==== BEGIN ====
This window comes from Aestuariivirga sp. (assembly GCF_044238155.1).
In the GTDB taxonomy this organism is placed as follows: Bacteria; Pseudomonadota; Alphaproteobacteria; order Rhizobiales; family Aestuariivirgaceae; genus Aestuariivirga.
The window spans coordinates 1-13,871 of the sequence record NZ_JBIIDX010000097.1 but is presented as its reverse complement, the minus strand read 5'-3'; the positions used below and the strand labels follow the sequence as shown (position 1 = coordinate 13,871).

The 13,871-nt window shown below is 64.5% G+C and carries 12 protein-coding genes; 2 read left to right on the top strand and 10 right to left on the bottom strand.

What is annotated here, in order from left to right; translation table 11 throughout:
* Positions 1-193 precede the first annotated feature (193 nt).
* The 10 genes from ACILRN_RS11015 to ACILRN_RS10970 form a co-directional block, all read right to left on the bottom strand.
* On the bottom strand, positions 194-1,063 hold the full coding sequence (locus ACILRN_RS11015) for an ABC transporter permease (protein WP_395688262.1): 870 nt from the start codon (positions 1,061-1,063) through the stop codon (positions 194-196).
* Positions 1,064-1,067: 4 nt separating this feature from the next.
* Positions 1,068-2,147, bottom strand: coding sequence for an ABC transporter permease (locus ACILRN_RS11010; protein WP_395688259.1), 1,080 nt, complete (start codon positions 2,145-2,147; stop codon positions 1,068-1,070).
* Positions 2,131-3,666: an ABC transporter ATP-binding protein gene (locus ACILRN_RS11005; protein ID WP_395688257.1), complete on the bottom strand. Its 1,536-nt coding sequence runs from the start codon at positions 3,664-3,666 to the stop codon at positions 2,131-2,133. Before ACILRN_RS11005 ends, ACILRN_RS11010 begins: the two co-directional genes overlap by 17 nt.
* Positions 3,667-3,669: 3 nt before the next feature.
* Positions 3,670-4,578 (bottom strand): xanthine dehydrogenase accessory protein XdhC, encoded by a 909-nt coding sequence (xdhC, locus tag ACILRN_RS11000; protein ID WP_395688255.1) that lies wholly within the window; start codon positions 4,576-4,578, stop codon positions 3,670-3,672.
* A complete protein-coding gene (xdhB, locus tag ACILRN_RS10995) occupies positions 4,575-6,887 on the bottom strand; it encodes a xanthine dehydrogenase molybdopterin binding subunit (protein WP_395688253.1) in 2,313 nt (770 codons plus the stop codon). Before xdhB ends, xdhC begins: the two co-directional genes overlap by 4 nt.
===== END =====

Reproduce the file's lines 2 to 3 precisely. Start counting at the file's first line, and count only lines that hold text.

In the GTDB taxonomy this organism is placed as follows: Bacteria; Pseudomonadota; Alphaproteobacteria; order Rhizobiales; family Aestuariivirgaceae; genus Aestuariivirga.
The window spans coordinates 1-13,871 of the sequence record NZ_JBIIDX010000097.1 but is presented as its reverse complement, the minus strand read 5'-3'; the positions used below and the strand labels follow the sequence as shown (position 1 = coordinate 13,871).